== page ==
The first notes you hear in this 2012 Den Norske Opera production of Puccini's La Bohème are the beeps of a heart monitor on a life support system that Mimi lies attached to in a hospital bed. The beeps take that familiar flatline tone as Mimi breathes her last and doctors rush in to the opening chords of the score proper in a vain attempt to resuscitate her, while Rodolfo looks on aghast, completely lost in his own grief. This evidently isn't a traditional way to start La Bohème, but it is very much a typical Stefan Herheim touch where the standard linear approach is just not an option. As a director, Herheim is clearly interested in getting into the minds of characters whose actions and motivations we can take for granted from over-familiarity, and La Bohème is a very familiar opera. Not here it isn't.
Having established that Mimi dies - which, let's face it, even if you weren't familiar with the opera, her fate is signalled clearly enough by Puccini right from the moment she totters and stumbles into Rodolfo's garret, often with a hefty tubercular cough for good measure - Herheim is more interested in the impact her death has on Rodolfo after the opera ends, considering the times and the troubles they have shared together. His grief played out in flashback then - the hospital ward opening up to a more traditional view of the past in Rodolfo's Parisian garret - the past and the present coexist for Rodolfo, who has no means of pulling them together. When he poses the question 'Qui sono?' to himself here in Act I then, it takes on an entirely different meaning, one that involves real soul-searching, as well as a certain existential dilemma. Compressing and overlapping time in this way simultaneously concentrates all the joy and happiness of that fleeting moment of beauty, while forcing one to consider how brief and vulnerable are the flames of love on those candles that are so soon to burn out. It's indescribably sad. I'm usually a wreck by the end of La Bohème, but I was shattered already by the end of the first act here.
Evidently however, the absurd modern twists on an otherwise faithful staging can be a little off-putting or will be simply intolerable to some viewers. Already in the first act, Mimi collapses, her wig is removed to reveal a bald head that bears the signs of chemotherapy (this Mimi is dying from the rather more contemporary killer of cancer rather than the traditional old-fashioned disease of tuberculosis), and she is ushered back into that modern hospital bed that looms at the corner of Rodolfo's consciousness. The shifting of the off-kilter sets from one 'reality' to the next - incredibly well designed to transform so smoothly - have an unsettling effect not only on Rodolfo but on the viewer also, leaving them unsure at times about what exactly is going on, and why the familiar figures in the work don't behave in character in the way that we expect. Rodolfo here is so impassioned that you get the impression he believes he could bring Mimi's ghost back to life by the end of the opera. Wouldn't that be something? But no, Herheim stays faithful to the intentions of the work. "Per richiamarla in vita non basta amore" - "Love alone will not suffice to bring her back to life", he says in Act III. It's all there in the libretto if you want to look for it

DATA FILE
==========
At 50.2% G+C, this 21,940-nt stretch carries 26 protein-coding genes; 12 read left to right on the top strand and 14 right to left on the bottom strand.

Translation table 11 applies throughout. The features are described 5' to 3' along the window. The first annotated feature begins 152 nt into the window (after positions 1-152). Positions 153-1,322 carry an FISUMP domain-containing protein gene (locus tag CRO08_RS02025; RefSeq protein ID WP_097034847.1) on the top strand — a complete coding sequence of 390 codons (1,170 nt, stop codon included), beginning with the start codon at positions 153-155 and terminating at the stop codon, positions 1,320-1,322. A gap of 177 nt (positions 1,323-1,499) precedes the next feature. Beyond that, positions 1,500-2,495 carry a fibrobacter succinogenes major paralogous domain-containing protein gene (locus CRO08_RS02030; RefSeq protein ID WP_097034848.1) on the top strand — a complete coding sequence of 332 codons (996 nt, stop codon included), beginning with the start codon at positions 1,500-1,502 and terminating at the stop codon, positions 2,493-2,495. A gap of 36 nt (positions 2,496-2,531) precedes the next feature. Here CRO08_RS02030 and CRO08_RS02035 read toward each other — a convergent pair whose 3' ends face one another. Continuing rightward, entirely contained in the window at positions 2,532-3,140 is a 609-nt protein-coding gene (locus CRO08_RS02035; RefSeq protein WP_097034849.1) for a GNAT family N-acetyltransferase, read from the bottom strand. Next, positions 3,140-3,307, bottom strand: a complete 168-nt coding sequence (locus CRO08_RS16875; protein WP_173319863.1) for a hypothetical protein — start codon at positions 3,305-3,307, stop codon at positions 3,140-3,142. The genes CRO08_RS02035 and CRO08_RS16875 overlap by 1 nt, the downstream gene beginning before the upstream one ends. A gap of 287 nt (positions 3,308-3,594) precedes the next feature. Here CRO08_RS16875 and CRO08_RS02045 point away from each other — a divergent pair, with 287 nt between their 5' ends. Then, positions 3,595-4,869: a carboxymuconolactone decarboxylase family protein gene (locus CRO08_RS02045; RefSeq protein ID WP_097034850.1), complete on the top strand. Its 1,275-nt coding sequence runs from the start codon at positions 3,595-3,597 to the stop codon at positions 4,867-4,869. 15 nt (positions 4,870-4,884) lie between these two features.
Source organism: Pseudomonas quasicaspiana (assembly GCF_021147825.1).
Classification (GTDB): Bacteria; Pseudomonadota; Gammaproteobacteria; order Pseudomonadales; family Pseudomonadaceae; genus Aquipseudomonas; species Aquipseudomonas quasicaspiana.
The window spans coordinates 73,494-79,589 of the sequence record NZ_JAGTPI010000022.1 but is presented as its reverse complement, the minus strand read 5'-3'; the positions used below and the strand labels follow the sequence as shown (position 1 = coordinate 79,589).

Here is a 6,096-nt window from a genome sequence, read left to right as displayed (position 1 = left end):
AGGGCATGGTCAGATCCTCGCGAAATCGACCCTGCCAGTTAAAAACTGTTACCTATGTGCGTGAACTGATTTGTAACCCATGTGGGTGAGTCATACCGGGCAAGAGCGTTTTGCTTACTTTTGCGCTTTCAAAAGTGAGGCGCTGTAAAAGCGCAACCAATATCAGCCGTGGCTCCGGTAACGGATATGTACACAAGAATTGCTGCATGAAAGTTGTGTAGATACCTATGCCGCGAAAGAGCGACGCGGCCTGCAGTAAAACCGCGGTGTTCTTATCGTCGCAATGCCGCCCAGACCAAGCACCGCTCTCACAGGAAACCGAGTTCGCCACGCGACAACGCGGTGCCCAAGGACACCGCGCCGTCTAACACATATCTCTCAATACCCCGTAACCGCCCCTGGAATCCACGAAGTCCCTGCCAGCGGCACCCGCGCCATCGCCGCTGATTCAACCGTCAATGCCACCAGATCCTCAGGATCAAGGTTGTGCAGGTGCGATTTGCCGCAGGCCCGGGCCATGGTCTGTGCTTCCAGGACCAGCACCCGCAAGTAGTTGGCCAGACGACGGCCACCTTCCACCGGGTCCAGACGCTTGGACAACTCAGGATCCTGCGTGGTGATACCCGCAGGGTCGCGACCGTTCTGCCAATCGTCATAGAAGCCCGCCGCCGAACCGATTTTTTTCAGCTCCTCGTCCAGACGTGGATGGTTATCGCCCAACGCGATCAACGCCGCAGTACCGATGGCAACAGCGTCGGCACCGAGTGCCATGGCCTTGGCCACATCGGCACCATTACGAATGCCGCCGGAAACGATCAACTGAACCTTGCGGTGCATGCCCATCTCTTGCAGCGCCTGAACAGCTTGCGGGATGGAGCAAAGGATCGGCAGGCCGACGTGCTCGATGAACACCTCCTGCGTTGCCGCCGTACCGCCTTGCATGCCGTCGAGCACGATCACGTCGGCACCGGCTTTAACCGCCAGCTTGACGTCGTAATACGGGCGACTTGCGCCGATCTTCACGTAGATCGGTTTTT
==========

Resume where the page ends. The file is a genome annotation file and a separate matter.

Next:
Surprisingly, it's all there in the score too. If you consider that Puccini's writing here can be extremely manipulative and has a tendency towards heavy pathos, sentimentality and schmaltz, Herheim's staging forces you to listen to the music in a different context, and the effect is phenomenal. The performance of the work itself is overall also very good, the added dramatic twists only intensifying their impassioned delivery. More so Rodolfo than Mimi, it has to be said, Diego Torre singing the role superbly, with consideration for the different nuances of meaning applied to his character. By focussing the attention on Rodolfo's state of mind and resigning Mimi to little more than a ghost however, the consequence is that it weakens Marita Sølberg's contribution to the work, but she sings it well in the context. The other characters are also reduced to relatively minor roles, but even if it loses some of the contrasting elements of the nature of relationships that is brought out by the Marcello and Musetta pairing (adequately sung by Vasilij Ladjuk and Jennifer Rowley), the tightening of the focus isn't necessarily a bad thing in this work either. Svein Erik Sagbråten's recurring Death-like presence as the landlord Benoit, Parpignol, Alcindoro and a Toll gate keeper could also be seen as bringing more of a consistency to the colourful but marginal episodes of the work.
On Blu-ray, the production looks and sounds as good as you would expect from a recent HD recording. The singing sounds a little echoing in both the PCM Stereo and DTS HD-Master Audio 5.1 mixes, but I found that the stereo track sounded much clearer through headphones. The recording and mixing of the orchestra however is gorgeous, with lovely tone and detail in the orchestration. It's a good account of the work - Eivind Gullberg Jensen directing the opera for the first time - attuned to the performances and only slightly adjusted in one or two places for the tempo and tone to match the production. There are a few very short interviews on the disc (around a minute each) with the director, conductor and cast, done backstage in the intervals presumably during a television broadcast of the live performance. The BD is all-region, with subtitles in English, French, German, Spanish, Italian and Korean.